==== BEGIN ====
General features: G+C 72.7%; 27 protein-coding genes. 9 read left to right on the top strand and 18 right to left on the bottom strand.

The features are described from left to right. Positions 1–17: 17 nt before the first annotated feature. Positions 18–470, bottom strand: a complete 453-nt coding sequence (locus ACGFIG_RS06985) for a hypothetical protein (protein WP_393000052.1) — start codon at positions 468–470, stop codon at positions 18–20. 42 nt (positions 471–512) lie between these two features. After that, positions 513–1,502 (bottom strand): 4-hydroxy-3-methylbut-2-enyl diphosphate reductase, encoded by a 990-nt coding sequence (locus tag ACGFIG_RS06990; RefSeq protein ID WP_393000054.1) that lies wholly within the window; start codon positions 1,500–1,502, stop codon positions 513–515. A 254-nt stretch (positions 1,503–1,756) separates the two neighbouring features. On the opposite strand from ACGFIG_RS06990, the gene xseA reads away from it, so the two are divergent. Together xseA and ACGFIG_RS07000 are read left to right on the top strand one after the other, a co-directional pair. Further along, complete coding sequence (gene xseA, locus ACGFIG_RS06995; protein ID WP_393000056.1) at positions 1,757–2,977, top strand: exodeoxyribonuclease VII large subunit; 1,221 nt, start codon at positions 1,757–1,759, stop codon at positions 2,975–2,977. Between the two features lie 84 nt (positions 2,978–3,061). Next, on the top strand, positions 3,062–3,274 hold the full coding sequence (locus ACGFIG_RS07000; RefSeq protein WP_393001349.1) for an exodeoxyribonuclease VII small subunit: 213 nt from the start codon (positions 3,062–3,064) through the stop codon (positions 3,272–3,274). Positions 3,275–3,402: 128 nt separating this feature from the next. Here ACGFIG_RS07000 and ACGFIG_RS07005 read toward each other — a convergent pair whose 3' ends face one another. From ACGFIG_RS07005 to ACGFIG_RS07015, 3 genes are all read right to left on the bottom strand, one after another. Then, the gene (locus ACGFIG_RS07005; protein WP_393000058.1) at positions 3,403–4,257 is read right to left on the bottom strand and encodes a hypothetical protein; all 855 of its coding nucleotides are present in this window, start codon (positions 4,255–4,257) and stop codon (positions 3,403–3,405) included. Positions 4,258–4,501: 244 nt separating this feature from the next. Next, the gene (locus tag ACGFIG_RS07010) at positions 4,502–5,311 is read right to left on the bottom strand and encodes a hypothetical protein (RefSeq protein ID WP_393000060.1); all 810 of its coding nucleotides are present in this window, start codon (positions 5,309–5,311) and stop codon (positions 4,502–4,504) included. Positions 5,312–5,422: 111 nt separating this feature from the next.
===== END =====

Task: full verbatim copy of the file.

General features: G+C 72.7%; 27 protein-coding genes. 9 read left to right on the top strand and 18 right to left on the bottom strand.

The features are described from left to right. Positions 1–17: 17 nt before the first annotated feature. Positions 18–470, bottom strand: a complete 453-nt coding sequence (locus ACGFIG_RS06985) for a hypothetical protein (protein WP_393000052.1) — start codon at positions 468–470, stop codon at positions 18–20. 42 nt (positions 471–512) lie between these two features. After that, positions 513–1,502 (bottom strand): 4-hydroxy-3-methylbut-2-enyl diphosphate reductase, encoded by a 990-nt coding sequence (locus tag ACGFIG_RS06990; RefSeq protein ID WP_393000054.1) that lies wholly within the window; start codon positions 1,500–1,502, stop codon positions 513–515. A 254-nt stretch (positions 1,503–1,756) separates the two neighbouring features. On the opposite strand from ACGFIG_RS06990, the gene xseA reads away from it, so the two are divergent. Together xseA and ACGFIG_RS07000 are read left to right on the top strand one after the other, a co-directional pair. Further along, complete coding sequence (gene xseA, locus ACGFIG_RS06995; protein ID WP_393000056.1) at positions 1,757–2,977, top strand: exodeoxyribonuclease VII large subunit; 1,221 nt, start codon at positions 1,757–1,759, stop codon at positions 2,975–2,977. Between the two features lie 84 nt (positions 2,978–3,061). Next, on the top strand, positions 3,062–3,274 hold the full coding sequence (locus ACGFIG_RS07000; RefSeq protein WP_393001349.1) for an exodeoxyribonuclease VII small subunit: 213 nt from the start codon (positions 3,062–3,064) through the stop codon (positions 3,272–3,274). Positions 3,275–3,402: 128 nt separating this feature from the next. Here ACGFIG_RS07000 and ACGFIG_RS07005 read toward each other — a convergent pair whose 3' ends face one another. From ACGFIG_RS07005 to ACGFIG_RS07015, 3 genes are all read right to left on the bottom strand, one after another. Then, the gene (locus ACGFIG_RS07005; protein WP_393000058.1) at positions 3,403–4,257 is read right to left on the bottom strand and encodes a hypothetical protein; all 855 of its coding nucleotides are present in this window, start codon (positions 4,255–4,257) and stop codon (positions 3,403–3,405) included. Positions 4,258–4,501: 244 nt separating this feature from the next. Next, the gene (locus tag ACGFIG_RS07010) at positions 4,502–5,311 is read right to left on the bottom strand and encodes a hypothetical protein (RefSeq protein ID WP_393000060.1); all 810 of its coding nucleotides are present in this window, start codon (positions 5,309–5,311) and stop codon (positions 4,502–4,504) included. Positions 5,312–5,422: 111 nt separating this feature from the next.